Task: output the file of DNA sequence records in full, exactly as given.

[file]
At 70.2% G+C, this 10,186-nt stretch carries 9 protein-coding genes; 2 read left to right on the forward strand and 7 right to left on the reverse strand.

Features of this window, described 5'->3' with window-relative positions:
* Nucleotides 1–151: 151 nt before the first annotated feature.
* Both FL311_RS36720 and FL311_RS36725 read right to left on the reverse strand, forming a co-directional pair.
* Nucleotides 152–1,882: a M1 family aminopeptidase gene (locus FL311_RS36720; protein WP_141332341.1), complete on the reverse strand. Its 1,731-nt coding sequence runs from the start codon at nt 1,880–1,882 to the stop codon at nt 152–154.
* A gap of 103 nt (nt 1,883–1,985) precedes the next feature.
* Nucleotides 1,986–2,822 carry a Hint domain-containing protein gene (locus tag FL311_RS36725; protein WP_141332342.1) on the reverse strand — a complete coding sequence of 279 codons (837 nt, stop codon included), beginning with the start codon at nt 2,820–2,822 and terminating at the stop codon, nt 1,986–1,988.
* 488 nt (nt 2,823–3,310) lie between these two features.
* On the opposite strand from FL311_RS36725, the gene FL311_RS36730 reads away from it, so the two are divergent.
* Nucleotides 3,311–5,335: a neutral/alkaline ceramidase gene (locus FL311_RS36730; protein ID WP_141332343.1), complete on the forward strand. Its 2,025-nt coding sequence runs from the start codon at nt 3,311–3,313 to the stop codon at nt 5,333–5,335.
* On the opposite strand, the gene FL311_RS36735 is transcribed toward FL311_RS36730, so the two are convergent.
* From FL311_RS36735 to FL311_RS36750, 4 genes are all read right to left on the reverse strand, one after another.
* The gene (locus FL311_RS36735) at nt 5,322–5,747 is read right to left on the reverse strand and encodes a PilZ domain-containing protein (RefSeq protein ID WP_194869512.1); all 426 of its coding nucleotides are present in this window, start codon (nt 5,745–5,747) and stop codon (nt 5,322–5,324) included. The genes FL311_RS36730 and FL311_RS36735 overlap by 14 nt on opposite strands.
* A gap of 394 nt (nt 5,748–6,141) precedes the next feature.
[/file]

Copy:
At 70.2% G+C, this 10,186-nt stretch carries 9 protein-coding genes; 2 read left to right on the forward strand and 7 right to left on the reverse strand.

Features of this window, described 5'->3' with window-relative positions:
* Nucleotides 1–151: 151 nt before the first annotated feature.
* Both FL311_RS36720 and FL311_RS36725 read right to left on the reverse strand, forming a co-directional pair.
* Nucleotides 152–1,882: a M1 family aminopeptidase gene (locus FL311_RS36720; protein WP_141332341.1), complete on the reverse strand. Its 1,731-nt coding sequence runs from the start codon at nt 1,880–1,882 to the stop codon at nt 152–154.
* A gap of 103 nt (nt 1,883–1,985) precedes the next feature.
* Nucleotides 1,986–2,822 carry a Hint domain-containing protein gene (locus tag FL311_RS36725; protein WP_141332342.1) on the reverse strand — a complete coding sequence of 279 codons (837 nt, stop codon included), beginning with the start codon at nt 2,820–2,822 and terminating at the stop codon, nt 1,986–1,988.
* 488 nt (nt 2,823–3,310) lie between these two features.
* On the opposite strand from FL311_RS36725, the gene FL311_RS36730 reads away from it, so the two are divergent.
* Nucleotides 3,311–5,335: a neutral/alkaline ceramidase gene (locus FL311_RS36730; protein ID WP_141332343.1), complete on the forward strand. Its 2,025-nt coding sequence runs from the start codon at nt 3,311–3,313 to the stop codon at nt 5,333–5,335.
* On the opposite strand, the gene FL311_RS36735 is transcribed toward FL311_RS36730, so the two are convergent.
* From FL311_RS36735 to FL311_RS36750, 4 genes are all read right to left on the reverse strand, one after another.
* The gene (locus FL311_RS36735) at nt 5,322–5,747 is read right to left on the reverse strand and encodes a PilZ domain-containing protein (RefSeq protein ID WP_194869512.1); all 426 of its coding nucleotides are present in this window, start codon (nt 5,745–5,747) and stop codon (nt 5,322–5,324) included. The genes FL311_RS36730 and FL311_RS36735 overlap by 14 nt on opposite strands.
* A gap of 394 nt (nt 5,748–6,141) precedes the next feature.